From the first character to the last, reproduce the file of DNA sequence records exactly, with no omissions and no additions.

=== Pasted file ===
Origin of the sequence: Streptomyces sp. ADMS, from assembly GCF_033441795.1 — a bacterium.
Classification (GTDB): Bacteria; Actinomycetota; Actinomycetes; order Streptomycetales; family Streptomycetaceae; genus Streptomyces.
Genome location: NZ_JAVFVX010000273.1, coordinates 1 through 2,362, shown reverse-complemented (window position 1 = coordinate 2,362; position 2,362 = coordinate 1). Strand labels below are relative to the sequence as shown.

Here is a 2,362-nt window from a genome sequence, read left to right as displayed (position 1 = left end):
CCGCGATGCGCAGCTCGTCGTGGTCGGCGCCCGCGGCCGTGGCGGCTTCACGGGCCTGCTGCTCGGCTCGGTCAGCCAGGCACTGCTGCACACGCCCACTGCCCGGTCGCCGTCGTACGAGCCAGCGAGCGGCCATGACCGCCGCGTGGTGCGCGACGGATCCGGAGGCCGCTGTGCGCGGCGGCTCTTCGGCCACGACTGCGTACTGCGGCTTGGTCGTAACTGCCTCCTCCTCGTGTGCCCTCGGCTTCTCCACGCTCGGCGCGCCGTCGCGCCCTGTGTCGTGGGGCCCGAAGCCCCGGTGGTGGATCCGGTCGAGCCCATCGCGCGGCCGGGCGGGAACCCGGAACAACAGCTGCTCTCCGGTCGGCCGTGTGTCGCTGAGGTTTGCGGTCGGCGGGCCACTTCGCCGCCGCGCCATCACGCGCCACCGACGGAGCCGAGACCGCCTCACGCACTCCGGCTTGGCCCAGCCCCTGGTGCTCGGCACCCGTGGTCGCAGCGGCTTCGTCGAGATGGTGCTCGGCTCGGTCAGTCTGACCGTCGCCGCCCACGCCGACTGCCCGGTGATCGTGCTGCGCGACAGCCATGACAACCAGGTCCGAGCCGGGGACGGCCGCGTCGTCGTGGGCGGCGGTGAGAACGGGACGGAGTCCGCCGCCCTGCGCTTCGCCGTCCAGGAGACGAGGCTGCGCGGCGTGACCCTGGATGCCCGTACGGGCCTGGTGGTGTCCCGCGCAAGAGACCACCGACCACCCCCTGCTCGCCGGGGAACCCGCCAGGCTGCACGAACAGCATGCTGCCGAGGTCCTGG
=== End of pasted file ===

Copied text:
Origin of the sequence: Streptomyces sp. ADMS, from assembly GCF_033441795.1 — a bacterium.
Classification (GTDB): Bacteria; Actinomycetota; Actinomycetes; order Streptomycetales; family Streptomycetaceae; genus Streptomyces.
Genome location: NZ_JAVFVX010000273.1, coordinates 1 through 2,362, shown reverse-complemented (window position 1 = coordinate 2,362; position 2,362 = coordinate 1). Strand labels below are relative to the sequence as shown.

Here is a 2,362-nt window from a genome sequence, read left to right as displayed (position 1 = left end):
CCGCGATGCGCAGCTCGTCGTGGTCGGCGCCCGCGGCCGTGGCGGCTTCACGGGCCTGCTGCTCGGCTCGGTCAGCCAGGCACTGCTGCACACGCCCACTGCCCGGTCGCCGTCGTACGAGCCAGCGAGCGGCCATGACCGCCGCGTGGTGCGCGACGGATCCGGAGGCCGCTGTGCGCGGCGGCTCTTCGGCCACGACTGCGTACTGCGGCTTGGTCGTAACTGCCTCCTCCTCGTGTGCCCTCGGCTTCTCCACGCTCGGCGCGCCGTCGCGCCCTGTGTCGTGGGGCCCGAAGCCCCGGTGGTGGATCCGGTCGAGCCCATCGCGCGGCCGGGCGGGAACCCGGAACAACAGCTGCTCTCCGGTCGGCCGTGTGTCGCTGAGGTTTGCGGTCGGCGGGCCACTTCGCCGCCGCGCCATCACGCGCCACCGACGGAGCCGAGACCGCCTCACGCACTCCGGCTTGGCCCAGCCCCTGGTGCTCGGCACCCGTGGTCGCAGCGGCTTCGTCGAGATGGTGCTCGGCTCGGTCAGTCTGACCGTCGCCGCCCACGCCGACTGCCCGGTGATCGTGCTGCGCGACAGCCATGACAACCAGGTCCGAGCCGGGGACGGCCGCGTCGTCGTGGGCGGCGGTGAGAACGGGACGGAGTCCGCCGCCCTGCGCTTCGCCGTCCAGGAGACGAGGCTGCGCGGCGTGACCCTGGATGCCCGTACGGGCCTGGTGGTGTCCCGCGCAAGAGACCACCGACCACCCCCTGCTCGCCGGGGAACCCGCCAGGCTGCACGAACAGCATGCTGCCGAGGTCCTGG